\(1 = x^{0}\)

(d) Show that \(x^{-1} \equiv \dfrac{1}{x}\).

   \(x^{-1} \times x^{1} \equiv x^{0} \text{ (using Rule 2)}\)

   \(x^{-1} \times x \equiv 1 \text{ (using Rule 1 and part (c)}\)

    \(\text{Dividing both sides by } x, \text{ we see:}\)

      \(x^{-1} \equiv \frac{1}{x}\)

A different kind of surprise

As this blog post has now got very long, I won’t go into much more detail here. I attended Dan Draper’s Sequencing an interim curriculum workshop, which was full of really well thought out ideas, before ending the day with Craig Barton’s Misconceptions in Mathematics: Angles workshop. Here again the theme of surprise came up–but in a different way. While the day’s earlier surprises were the kind we might want for our students, this workshop was all about surprising teachers.

Craig’s workshop was based on a treasure trove of data: thousands of responses to diagnostic questions on his Eedi platform. Looking at thousands of responses–and students’ accompanying explanations–makes it easy to identify the most common misconceptions. In his workshop, Craig used interactive polls to great effect by asking teachers to state what they considered to be the most common wrong answer to a number of diagnostic questions. The results, in some of the cases, were surprising.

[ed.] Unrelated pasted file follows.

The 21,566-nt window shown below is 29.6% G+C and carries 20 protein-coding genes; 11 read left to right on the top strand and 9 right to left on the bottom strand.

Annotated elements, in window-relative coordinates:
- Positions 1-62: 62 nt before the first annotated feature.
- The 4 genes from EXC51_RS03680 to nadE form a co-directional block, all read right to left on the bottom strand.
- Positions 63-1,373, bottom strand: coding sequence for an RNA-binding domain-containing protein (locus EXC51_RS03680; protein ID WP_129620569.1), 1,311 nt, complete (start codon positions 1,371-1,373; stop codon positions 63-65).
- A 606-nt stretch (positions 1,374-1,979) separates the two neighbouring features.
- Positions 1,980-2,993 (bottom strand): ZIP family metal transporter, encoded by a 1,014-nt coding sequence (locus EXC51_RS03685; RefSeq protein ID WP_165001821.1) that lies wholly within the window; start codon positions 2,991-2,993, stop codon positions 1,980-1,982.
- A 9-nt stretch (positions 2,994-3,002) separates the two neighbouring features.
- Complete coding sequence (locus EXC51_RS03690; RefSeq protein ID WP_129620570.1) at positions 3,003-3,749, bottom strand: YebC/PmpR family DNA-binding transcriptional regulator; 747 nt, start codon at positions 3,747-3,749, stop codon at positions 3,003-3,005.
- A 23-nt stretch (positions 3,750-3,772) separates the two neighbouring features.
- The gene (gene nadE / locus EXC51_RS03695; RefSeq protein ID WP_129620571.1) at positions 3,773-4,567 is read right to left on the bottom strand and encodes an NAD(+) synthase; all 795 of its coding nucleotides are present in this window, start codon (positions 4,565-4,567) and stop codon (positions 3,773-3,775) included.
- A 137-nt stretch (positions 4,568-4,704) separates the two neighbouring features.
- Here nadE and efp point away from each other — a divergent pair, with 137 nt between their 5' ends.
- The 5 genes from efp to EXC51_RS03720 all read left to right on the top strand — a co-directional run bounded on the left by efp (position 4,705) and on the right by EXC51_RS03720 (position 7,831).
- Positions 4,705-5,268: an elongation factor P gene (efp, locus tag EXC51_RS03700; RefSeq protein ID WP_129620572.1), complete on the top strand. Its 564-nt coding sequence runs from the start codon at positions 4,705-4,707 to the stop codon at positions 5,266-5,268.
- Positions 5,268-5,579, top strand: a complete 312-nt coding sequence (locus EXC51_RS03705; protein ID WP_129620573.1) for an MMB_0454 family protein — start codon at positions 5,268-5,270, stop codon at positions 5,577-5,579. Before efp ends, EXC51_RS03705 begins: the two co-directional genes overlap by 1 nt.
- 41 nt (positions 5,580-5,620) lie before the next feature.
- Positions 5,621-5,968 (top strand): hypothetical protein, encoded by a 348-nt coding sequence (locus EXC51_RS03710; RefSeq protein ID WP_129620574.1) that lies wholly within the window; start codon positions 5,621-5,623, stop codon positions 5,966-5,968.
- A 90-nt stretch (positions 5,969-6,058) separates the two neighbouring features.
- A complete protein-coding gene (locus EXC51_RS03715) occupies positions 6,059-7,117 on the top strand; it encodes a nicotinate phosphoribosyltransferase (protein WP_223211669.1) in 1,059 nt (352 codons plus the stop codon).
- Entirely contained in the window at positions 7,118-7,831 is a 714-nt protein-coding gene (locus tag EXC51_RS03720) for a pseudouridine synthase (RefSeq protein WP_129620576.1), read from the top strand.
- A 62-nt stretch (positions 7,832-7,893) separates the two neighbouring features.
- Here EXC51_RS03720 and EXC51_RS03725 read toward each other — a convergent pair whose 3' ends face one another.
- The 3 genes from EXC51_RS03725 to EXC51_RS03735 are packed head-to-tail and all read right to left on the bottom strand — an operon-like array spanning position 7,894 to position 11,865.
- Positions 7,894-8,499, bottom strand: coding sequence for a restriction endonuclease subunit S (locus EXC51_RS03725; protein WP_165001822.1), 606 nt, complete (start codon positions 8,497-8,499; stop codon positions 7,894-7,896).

As Craig explained, teachers can access the treasure trove of data to get a good sense of what misconceptions are common for each topic. Once you know this, you can begin to pre-empt a lot of these by improving task design.

More surprises yet?

I didn’t catch Dan Pearcy’s workshop live, but I did spot this tweet during the day at a point when I’d already noticed that the recurring theme of surprise:

I look forward to catching up with Dan’s workshop–and, honestly, all the other workshops I couldn’t see live. I made an effort at this conference to choose workshops run by people I’d not seen before (four out of the five workshops I attended were run by people I’d not seen before). I know from attending several of Jo Morgan’s previous workshops that an incredible amount of preparation goes into them–you’ll know how much thought she puts into things if you’ve seen any of her Topic in depth videos or blog posts. I’ve heard a ridiculous amount of good things about Tom Manners’ workshop. Having watched his ResourceFULL series so far, I’m not remotely surprised. I consider myself an etymology enthusiast (see my vocab resource here, which remains my most liked resource on Twitter), so I’m especially looking forward to catching Ed Southall’s workshop too.